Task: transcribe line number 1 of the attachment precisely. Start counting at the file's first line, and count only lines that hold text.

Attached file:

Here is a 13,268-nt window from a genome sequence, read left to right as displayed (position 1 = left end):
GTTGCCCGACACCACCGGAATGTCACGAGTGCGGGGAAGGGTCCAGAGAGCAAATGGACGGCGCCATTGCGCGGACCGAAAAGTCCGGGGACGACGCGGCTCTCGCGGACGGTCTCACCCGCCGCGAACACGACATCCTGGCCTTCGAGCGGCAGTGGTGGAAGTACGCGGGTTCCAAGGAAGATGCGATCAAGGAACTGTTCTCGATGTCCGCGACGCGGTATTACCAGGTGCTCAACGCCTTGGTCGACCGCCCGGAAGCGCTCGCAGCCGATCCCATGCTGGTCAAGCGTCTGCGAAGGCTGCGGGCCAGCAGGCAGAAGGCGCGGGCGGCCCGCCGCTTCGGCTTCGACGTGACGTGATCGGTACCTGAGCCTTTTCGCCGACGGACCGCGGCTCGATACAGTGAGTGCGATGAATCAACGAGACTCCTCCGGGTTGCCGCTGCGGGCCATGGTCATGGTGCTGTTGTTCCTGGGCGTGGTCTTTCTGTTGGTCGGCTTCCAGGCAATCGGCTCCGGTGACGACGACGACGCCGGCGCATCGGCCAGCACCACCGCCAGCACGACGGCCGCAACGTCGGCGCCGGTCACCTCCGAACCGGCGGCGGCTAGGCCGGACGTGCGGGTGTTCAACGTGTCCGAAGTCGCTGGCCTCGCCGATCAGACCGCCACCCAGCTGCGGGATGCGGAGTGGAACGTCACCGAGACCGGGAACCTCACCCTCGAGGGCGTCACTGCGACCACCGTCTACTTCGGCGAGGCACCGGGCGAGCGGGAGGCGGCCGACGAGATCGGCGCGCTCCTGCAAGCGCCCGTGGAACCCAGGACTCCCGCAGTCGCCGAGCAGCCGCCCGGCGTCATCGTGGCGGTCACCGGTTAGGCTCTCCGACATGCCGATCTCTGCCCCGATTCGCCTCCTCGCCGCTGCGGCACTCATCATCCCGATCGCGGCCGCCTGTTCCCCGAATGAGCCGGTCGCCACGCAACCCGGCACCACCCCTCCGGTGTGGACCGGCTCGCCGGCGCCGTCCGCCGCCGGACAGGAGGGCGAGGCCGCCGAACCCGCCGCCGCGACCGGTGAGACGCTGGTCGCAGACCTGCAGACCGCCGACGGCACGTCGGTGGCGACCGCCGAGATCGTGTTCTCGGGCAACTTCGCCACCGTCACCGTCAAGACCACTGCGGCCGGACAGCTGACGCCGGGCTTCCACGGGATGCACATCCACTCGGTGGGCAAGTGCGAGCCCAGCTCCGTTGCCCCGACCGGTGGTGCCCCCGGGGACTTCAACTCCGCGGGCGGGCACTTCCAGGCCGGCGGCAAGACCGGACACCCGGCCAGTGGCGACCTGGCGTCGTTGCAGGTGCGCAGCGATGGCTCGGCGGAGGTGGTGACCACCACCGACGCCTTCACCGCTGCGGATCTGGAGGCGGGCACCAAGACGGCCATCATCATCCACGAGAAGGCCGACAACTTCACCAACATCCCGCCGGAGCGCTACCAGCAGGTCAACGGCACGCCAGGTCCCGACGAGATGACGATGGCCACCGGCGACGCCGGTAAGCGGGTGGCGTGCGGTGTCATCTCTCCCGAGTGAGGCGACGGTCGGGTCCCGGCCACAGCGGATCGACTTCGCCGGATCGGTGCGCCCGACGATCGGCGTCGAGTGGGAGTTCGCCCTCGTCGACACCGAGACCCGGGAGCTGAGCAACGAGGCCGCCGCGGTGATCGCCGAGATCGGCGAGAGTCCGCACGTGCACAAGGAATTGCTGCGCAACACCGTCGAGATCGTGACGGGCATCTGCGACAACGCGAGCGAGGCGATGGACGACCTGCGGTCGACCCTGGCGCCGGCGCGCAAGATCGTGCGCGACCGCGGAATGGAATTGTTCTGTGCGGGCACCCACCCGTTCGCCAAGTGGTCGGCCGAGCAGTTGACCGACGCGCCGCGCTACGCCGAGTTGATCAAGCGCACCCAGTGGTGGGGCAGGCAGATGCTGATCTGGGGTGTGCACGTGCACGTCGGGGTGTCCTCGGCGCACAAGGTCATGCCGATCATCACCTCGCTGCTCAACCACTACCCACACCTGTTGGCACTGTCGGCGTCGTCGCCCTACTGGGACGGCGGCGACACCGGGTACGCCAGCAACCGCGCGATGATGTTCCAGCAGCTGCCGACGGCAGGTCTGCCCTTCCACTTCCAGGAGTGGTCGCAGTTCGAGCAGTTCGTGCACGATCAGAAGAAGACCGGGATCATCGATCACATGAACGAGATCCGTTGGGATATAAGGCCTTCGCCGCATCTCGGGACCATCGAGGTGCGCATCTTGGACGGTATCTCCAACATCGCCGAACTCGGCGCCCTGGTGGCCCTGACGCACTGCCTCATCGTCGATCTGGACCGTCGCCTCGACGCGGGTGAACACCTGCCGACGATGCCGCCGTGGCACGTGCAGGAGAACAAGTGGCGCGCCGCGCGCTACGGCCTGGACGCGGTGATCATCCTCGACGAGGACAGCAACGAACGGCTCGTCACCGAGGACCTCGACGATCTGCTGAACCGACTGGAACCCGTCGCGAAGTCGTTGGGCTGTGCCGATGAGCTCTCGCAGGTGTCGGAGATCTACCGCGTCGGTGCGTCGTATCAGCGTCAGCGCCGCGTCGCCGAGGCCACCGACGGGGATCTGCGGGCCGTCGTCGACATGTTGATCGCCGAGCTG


Here is a 13,268-nt window from a genome sequence, read left to right as displayed (position 1 = left end):